This week we’re excited to share The Fashion and Race Database with you. Founded by Kimberly M. Jenkins, the project’s principal researcher, The Fashion and Race Database grew out of Jenkins’ experiences teaching fashion history and theory, and her disillusionment with the lack of diversity in resources for teaching courses in fashion. What originated as The Fashion and Race Syllabus, Jenkins’ collaborative project with scholar Rikki Byrd, has evolved into the current database (relaunched in early July), with the central goal of amplifying BIPOC scholarship and histories in the fashion industry. In addition to the ongoing support the database offers to established BIPOC writers, they also aim to support diverse futures in the fashion industry by offering publishing opportunities for undergraduate and graduate students.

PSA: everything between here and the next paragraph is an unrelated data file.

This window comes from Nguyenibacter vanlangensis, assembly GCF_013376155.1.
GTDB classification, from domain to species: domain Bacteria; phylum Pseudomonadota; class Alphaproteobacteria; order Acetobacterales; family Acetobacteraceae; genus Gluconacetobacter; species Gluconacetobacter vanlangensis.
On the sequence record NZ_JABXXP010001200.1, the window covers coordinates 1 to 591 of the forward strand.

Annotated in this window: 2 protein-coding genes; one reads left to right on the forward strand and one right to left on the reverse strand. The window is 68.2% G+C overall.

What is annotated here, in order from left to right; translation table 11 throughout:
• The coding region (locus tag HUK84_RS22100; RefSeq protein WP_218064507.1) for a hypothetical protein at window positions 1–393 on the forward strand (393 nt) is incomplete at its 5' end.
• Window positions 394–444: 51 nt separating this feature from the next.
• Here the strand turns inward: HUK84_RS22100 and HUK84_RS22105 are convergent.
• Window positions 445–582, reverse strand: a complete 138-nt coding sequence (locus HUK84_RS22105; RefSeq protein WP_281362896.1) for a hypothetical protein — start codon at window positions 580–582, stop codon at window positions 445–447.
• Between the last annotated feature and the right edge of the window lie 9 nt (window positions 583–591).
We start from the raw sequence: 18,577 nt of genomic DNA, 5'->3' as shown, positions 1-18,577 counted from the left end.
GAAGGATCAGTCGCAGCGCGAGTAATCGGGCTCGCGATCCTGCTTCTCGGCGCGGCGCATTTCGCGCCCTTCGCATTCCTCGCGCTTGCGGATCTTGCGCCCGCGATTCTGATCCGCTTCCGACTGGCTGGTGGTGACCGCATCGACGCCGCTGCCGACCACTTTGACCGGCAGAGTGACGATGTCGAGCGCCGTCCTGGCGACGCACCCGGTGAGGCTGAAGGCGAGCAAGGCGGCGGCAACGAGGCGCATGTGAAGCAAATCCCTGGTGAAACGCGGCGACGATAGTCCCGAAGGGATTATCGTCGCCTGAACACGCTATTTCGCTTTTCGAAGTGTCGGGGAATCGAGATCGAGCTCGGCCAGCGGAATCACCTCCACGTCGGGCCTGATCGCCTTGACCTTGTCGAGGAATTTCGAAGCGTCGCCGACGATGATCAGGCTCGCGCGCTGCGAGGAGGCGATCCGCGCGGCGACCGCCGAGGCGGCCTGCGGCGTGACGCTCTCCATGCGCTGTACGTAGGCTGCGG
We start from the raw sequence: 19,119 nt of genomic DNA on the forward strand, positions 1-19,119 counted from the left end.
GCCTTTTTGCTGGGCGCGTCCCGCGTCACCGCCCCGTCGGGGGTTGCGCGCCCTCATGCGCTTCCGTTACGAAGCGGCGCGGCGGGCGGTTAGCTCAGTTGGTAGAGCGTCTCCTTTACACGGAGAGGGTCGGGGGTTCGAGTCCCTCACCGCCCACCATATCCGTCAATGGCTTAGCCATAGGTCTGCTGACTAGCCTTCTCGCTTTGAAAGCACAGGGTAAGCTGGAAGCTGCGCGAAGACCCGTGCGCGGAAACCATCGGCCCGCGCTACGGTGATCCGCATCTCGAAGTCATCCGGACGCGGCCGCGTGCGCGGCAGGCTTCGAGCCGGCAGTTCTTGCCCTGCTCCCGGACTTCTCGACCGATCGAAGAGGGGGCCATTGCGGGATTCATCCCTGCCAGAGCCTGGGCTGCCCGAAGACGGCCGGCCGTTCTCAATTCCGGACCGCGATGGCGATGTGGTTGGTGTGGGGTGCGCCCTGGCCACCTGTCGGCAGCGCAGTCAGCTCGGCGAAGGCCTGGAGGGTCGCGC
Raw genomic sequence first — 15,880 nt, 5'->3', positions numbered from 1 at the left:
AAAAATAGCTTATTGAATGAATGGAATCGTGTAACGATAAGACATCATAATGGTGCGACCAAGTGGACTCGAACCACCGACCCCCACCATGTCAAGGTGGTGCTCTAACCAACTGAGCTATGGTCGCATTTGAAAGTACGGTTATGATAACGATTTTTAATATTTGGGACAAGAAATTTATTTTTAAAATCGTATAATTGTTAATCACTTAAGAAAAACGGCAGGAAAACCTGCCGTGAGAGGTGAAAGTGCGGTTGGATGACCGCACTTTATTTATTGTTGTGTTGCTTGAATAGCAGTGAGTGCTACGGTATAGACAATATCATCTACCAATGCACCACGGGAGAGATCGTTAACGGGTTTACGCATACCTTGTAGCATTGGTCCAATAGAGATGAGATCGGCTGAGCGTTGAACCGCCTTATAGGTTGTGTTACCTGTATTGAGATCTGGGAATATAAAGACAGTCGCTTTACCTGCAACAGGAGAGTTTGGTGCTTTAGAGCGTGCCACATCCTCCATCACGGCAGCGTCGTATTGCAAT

The database is comprehensive, and serves a multitude of functions for fashion designers, students, educators, creative professionals, and scholars alike, with plenty of offerings for those more casually interested in fashion as well. You can subscribe to the database using the subscription box found at the bottom of each page. You can also support their work directly by donating to the database here.
The site is beautifully designed and easy to navigate, but if you are looking for a place to start, I’ve taken the liberty of compiling a list of my favorite features below.
Among the many features of the database are: